Read the statement of the southern officials in the Richmond Enquirer of last February. Their words are, “We with our armies upon northern or free soil will dictate to the Yankees the terms of peace.” With these facts plainly before us, who can help but discern that the time may not be far in the future when the slave owner driver and trader may exhibit their stock in northern and free states. It is idle to think they won’t do it if they can. They have retaliated against their government in order to have a government of their own based upon the principle of slavery and now who thinks after fighting our government for three years and losing thousands of their best men, their country laid waste, and they with a conquering army in the free states and we a conquered people, that they will not establish in our midst that for which they have ventured to set up a government and that government expressly for the purpose of permanently maintaining slavery on this continent. And now too, who can contentedly stay at home? I have done with the subject at present.

Sanondess, dear, among my papers left with you, you will find and invoice of ordnance drawn of Lieut. James F. Marit. Then them to me [but] copy them first.

— E. A. Jenks to Sanondess


Letter 2

In the field near Petersburg, Va.
June 27th, 1864

Dear Wife,

Again I am back to the front. It seems old fashion to hear the shot and shell but how I would like to be with you. My health is better than it was but still my health is poor. As told you in my letter, my wound on the shoulder is most well although a running sore. I was hit one week ago last night about midnight. It was Sunday night. I have been to the hospital a week eight miles from here down on the James river at City Point. Oh! such misery as I see there. I got back last night. The fighting continues yet. No signs of it stopping. Write to me often, dear wife.

So goodbye for now. — E. A. Jenks

to Sanondess

1864: Peleg Edwin Peckham to David R. Keyon

This letter was written by Peleg Edwin Peckham (1835-1865), the son of Rowland and Mary Johnson Peckham of Charlestown, Rhode Island. He married at New York City, Martha Emily Ennis (1834-1892) in May 1860. Aug. 1, 1862, Mr. Peckham enlisted as a private in Company A, but was mustered as fourth sergeant September 4th, commissioned second lieutenant Company E, Jan. 7, 1863; first lieutenant of same March 1st; captain Company B, July 25, 1864, and brevet major of volunteers July 30th. From January, 1865, he served as acting assistant adjutant-general on the staff of his brigade commander, Gen. John I. Curtin, until he was mortally wounded early in the day, April 2d. The brigade staff were lying in the rebel trench in front of Fort Hell waiting for something to eat. There was continuous firing, but a somewhat heavier momentary fusillade caused them to rise, when a bullet struck him over the right ear coming out at the eye. He was taken to the Cheever house which General Curtin had occupied as headquarters, though most of the staff, including Major Peckham, had tented in the yard. He received the unremitting attention of Dr. W. R. D. Blackwood, of the Forty-eighth Pennsylvania, the brigade surgeon, but with little avail. He did recover sufficiently to say to the doctor, ‘Write to my wife and tell her.’ Later he was sent in an ambulance to the City Point Hospital, where he died next day, April 3d.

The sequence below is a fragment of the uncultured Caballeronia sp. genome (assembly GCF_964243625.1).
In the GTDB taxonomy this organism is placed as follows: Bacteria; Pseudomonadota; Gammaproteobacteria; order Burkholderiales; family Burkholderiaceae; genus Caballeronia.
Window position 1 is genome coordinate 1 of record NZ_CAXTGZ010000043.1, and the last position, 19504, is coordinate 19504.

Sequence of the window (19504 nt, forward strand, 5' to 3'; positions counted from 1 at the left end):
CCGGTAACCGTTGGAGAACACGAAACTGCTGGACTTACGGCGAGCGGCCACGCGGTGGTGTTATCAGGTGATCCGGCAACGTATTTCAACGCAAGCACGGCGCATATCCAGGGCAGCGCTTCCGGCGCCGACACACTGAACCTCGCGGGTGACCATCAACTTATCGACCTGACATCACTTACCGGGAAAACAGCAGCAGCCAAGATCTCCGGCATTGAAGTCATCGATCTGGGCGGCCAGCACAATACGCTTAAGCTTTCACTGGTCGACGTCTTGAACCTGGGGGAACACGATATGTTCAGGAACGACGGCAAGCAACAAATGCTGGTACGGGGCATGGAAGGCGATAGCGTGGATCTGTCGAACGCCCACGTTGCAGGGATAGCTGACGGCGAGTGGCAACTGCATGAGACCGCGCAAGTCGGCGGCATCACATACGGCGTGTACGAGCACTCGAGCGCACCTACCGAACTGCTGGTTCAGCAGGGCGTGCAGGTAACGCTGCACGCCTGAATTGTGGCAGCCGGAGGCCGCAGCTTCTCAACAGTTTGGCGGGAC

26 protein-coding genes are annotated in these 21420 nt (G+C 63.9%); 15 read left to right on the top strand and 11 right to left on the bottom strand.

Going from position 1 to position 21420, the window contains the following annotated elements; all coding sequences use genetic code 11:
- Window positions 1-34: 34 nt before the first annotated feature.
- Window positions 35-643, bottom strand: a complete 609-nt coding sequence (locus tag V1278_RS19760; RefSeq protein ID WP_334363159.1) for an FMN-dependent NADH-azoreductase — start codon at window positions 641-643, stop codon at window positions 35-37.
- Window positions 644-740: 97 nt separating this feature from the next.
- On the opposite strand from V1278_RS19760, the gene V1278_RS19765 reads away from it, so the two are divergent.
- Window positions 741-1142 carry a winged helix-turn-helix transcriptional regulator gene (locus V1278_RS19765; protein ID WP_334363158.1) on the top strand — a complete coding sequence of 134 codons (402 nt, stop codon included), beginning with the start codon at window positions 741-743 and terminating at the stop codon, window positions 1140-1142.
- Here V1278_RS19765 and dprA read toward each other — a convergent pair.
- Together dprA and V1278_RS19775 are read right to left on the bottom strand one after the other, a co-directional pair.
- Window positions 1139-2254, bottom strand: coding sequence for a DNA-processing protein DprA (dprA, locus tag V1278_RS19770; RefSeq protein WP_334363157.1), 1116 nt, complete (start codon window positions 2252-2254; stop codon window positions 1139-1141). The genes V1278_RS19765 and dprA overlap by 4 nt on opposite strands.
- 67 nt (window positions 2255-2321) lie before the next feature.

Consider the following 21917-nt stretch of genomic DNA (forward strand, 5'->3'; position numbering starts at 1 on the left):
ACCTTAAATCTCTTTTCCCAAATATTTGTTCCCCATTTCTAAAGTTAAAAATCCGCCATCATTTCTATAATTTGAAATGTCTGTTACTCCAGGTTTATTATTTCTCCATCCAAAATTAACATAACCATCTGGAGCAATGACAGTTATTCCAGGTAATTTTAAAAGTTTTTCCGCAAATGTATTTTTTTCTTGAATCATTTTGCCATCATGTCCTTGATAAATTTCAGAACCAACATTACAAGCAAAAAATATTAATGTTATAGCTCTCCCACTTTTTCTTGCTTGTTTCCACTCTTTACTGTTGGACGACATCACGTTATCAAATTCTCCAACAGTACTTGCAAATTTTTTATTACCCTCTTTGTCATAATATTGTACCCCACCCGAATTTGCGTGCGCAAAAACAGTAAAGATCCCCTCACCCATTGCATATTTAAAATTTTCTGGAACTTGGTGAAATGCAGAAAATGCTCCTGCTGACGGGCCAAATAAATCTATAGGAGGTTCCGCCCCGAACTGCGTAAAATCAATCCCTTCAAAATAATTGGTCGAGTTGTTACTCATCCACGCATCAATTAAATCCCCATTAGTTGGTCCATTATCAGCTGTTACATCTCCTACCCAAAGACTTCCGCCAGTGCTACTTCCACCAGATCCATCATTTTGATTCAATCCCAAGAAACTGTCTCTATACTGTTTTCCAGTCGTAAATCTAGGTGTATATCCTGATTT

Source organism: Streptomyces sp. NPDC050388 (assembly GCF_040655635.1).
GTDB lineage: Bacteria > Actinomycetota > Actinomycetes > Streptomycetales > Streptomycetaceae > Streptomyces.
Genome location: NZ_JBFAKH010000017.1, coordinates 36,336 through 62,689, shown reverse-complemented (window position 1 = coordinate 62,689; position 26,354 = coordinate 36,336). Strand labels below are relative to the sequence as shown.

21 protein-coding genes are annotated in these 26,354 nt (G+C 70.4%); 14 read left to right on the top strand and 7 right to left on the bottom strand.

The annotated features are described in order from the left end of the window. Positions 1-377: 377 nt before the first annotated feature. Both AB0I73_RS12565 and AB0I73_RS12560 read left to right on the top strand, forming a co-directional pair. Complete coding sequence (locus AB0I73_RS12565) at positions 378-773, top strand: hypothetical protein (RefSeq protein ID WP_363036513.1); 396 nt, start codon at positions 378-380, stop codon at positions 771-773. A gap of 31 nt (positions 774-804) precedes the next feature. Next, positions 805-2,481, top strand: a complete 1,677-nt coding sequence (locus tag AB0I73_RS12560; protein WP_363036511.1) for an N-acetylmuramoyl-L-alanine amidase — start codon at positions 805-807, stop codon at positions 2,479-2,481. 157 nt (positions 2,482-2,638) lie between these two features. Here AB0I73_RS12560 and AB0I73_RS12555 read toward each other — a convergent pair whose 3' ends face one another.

Peckham is mentioned in the letters of Herbert Daniels who also served in the 7th Rhode Island Infantry. See–1862-1864: Herbert Daniels to Salina (Brewster) Waterson.

Peckham wrote the letter to David R. Kenyon (1833-1897) who formerly served as captain of Co. A, 7th Rhode Island Infantry. Kenyon was wounded in the leg at Fredericksburg and resigned in March 1863. Shortly after this, he was commissioned a colonel in the 8th Rhode Island Militia. Peckham also mentions having written to “Alf.” This may have been Alfred Matthews Channell (1829-1884) who served as Captain of Co. D, 7th Rhode Island Infantry.